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The Secretary of State has rightly set out the scope of the Bill. May I press him on another matter that was referred to in the New Decade, New Approach agreement? He knows that the prosecutions of soldiers as part of the legacy of the troubles in Northern Ireland is of great concern. I shall not press him on the content of the legislation, because I know that work is under way, but may I press him a little on the timing? Many Members are eager for that work to proceed at pace so that we can resolve these issues, and many are keen for that to happen before the House rises for the summer. Is the Secretary of State able to give the House any indication today of the Government’s latest thinking on when they may be able to bring that legislation—if, indeed, it is separate legislation—before the House?

Brandon Lewis Portrait Brandon Lewis
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My right hon. Friend asks a fair question—that is part of New Decade, New Approach, so it is a fair point. I outlined, I think in February or March this year, my ambition to bring something before the House before the summer recess; I still have that ambition, but I should also say clearly that we are determined to do what we have always said we would do, which is to engage with our partners—not only the Irish Government but the parties in Northern Ireland and victims’ groups, because whatever we bring forward has to have victims absolutely at its heart. We have to deal with information recovery and truth and reconciliation, because whatever we bring forward has to work properly for the people of Northern Ireland, so it is right that we take the time to do that properly and methodically, which I am looking forward to doing. We will do that and we are still absolutely committed to ensuring that we deliver on our manifesto pledge to the veterans community. I will touch on that a little more in a few moments.

Colum Eastwood Portrait Colum Eastwood (Foyle) (SDLP)
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Will the Secretary of State explain very carefully for some people in this House who do not seem to understand that, if an amnesty is given to anybody—for example, if an amnesty is given to soldiers who maybe committed murder on the streets of Derry, Belfast or anywhere else—an amnesty would have to be given to everyone, including IRA members, Ulster Volunteer Force members and Ulster Defence Association members?

Brandon Lewis Portrait Brandon Lewis
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As I said before, we want to ensure that we put forward a package that works for all of Northern Ireland and genuinely allows it a chance to move forward. One thing that we have heard consistently from civic society is a desire to move forward. The hon. Gentleman is absolutely right to say that whatever we do has to be balanced across the whole community. As I say, I will come back to that in separate legislation in due course—we are not dealing with legacy legislation today.

Sammy Wilson Portrait Sammy Wilson
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Just so that no one is misled by the previous intervention, will the Secretary of State confirm that no one has sought an amnesty for soldiers? All that has been asked for is that soldiers who have already had cases investigated—some up to three times—should not be trailed through the courts again for political reasons by those who are attempting to rewrite the history of the troubles.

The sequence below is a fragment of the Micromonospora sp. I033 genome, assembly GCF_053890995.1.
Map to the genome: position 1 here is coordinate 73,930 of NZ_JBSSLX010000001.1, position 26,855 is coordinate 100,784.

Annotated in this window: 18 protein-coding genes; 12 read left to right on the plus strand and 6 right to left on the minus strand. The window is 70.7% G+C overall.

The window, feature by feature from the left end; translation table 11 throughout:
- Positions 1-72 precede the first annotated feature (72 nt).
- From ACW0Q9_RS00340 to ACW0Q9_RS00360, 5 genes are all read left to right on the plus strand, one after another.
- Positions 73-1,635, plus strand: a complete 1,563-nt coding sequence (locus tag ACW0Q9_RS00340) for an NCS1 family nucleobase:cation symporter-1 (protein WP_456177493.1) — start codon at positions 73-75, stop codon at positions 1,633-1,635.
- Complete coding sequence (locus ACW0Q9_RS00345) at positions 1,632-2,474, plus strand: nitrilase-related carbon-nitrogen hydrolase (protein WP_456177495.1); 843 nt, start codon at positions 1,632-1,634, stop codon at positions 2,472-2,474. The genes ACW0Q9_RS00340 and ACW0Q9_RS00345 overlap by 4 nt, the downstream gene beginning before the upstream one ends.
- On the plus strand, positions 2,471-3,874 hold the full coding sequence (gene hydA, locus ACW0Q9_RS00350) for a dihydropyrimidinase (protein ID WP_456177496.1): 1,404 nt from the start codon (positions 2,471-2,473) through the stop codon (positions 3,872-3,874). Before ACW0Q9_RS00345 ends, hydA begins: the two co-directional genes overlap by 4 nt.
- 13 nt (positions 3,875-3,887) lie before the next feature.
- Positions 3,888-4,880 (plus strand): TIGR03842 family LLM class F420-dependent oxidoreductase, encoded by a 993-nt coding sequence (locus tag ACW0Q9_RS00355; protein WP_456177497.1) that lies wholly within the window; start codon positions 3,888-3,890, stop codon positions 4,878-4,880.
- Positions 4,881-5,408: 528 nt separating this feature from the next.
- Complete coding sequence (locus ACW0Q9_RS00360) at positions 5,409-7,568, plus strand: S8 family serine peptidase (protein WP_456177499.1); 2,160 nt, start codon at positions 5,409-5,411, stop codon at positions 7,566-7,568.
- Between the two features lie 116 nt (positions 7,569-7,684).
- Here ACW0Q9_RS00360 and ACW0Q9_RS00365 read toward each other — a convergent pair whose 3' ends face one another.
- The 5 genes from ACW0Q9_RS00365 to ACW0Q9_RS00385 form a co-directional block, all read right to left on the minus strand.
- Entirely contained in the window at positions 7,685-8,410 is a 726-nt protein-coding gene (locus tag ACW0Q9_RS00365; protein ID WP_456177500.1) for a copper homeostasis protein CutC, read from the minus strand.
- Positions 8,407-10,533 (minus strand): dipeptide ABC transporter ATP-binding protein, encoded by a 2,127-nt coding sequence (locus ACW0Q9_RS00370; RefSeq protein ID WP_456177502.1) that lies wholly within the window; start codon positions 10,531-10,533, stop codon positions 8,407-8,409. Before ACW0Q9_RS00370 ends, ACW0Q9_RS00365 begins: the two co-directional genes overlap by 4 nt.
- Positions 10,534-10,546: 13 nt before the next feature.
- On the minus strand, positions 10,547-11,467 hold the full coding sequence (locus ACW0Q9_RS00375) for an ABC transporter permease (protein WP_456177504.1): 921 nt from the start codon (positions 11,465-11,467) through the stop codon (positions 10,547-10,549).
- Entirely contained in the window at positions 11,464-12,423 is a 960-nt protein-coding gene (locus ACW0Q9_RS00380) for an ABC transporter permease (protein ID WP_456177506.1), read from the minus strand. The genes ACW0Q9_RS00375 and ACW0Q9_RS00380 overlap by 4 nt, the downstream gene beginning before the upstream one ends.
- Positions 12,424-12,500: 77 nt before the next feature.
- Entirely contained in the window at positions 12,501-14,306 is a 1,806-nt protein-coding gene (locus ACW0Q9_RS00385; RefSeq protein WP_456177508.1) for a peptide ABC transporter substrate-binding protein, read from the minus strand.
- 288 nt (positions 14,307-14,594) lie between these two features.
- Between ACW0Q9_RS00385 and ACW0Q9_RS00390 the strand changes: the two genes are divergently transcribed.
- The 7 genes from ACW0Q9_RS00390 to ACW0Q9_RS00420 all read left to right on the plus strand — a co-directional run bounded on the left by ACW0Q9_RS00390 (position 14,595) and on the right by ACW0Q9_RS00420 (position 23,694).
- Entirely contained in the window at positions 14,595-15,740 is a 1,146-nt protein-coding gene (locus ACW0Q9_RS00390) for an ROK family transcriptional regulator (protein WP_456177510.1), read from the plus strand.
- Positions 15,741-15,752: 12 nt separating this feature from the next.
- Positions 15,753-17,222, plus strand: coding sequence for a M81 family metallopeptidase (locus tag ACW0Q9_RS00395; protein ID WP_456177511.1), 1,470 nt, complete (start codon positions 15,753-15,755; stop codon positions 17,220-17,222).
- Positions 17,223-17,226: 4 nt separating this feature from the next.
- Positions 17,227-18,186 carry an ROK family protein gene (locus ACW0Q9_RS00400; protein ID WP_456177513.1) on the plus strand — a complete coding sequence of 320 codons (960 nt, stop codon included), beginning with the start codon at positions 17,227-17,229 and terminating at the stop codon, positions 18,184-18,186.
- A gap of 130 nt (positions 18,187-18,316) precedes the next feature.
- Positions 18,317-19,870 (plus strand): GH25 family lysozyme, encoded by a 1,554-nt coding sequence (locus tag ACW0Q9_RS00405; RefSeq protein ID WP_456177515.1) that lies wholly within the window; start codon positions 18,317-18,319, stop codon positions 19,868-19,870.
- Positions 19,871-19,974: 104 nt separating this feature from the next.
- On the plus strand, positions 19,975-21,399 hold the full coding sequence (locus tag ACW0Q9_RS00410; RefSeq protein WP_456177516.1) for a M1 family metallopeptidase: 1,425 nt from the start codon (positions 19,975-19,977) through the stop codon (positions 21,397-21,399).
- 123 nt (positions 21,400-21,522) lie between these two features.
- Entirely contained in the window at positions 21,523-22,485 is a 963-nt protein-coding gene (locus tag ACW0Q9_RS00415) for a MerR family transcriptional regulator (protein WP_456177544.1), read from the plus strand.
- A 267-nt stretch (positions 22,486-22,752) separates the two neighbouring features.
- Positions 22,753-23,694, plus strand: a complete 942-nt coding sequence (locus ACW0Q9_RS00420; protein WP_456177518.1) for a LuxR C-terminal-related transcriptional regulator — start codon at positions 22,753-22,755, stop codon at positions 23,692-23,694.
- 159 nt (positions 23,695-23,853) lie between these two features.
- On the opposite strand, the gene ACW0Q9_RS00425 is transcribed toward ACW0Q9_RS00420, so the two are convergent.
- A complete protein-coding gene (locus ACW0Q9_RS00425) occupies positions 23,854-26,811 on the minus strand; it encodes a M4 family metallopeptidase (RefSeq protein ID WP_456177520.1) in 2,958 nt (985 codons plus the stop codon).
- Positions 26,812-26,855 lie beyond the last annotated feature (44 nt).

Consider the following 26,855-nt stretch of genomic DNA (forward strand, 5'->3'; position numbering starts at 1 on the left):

Brandon Lewis Portrait Brandon Lewis
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As I say, we are not dealing with legacy today, so I will resist the urge to go too much into that, but I will say that the right hon. Gentleman is correct in the sense that we have been clear that we are committed to ending the cycle of re-investigations. We also have to accept that, as we have all seen recently, the current situation is not serving anybody. It cannot be right that, as we saw in the Ballymurphy case, it has taken 50 years for people to get information. Equally, it is inappropriate and wrong to see people go through a cycle of investigations. We have committed to end that and we will do that.

Let me turn to the specifics of the Bill before the House. Clause 1 amends the Northern Ireland Act 1998 to extend the period of time available to appoint a First Minister and Deputy First Minister after the resignation of either or after the first meeting of the Assembly following an Assembly election. Currently, the period for ministerial appointments is only 14 days from the first meeting of the Assembly after an election, and seven days after the First Minister or Deputy First Minister ceases to hold office. The Bill will extend the period for filling ministerial offices to a six-week period that is automatically renewed—unless the Assembly resolves otherwise on a cross-community basis—for a maximum of three times, up to a total of 24 weeks.

Stephen Farry Portrait Stephen Farry (North Down) (Alliance)
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It will not have lost anyone’s attention that we are discussing the extension of the sustainability mechanisms at a time when there is huge instability in the Assembly, when we have had First Minister resignations and changes and multiple seven-day cliff edges potentially emerging. Can the Secretary of State take this opportunity to stress that all parties in Northern Ireland should act responsibly in relation to the institutions, not make any threats to collapse them, and should work to deliver on the core issues of health, education and jobs, on which people urgently need action over the coming months?

Brandon Lewis Portrait Brandon Lewis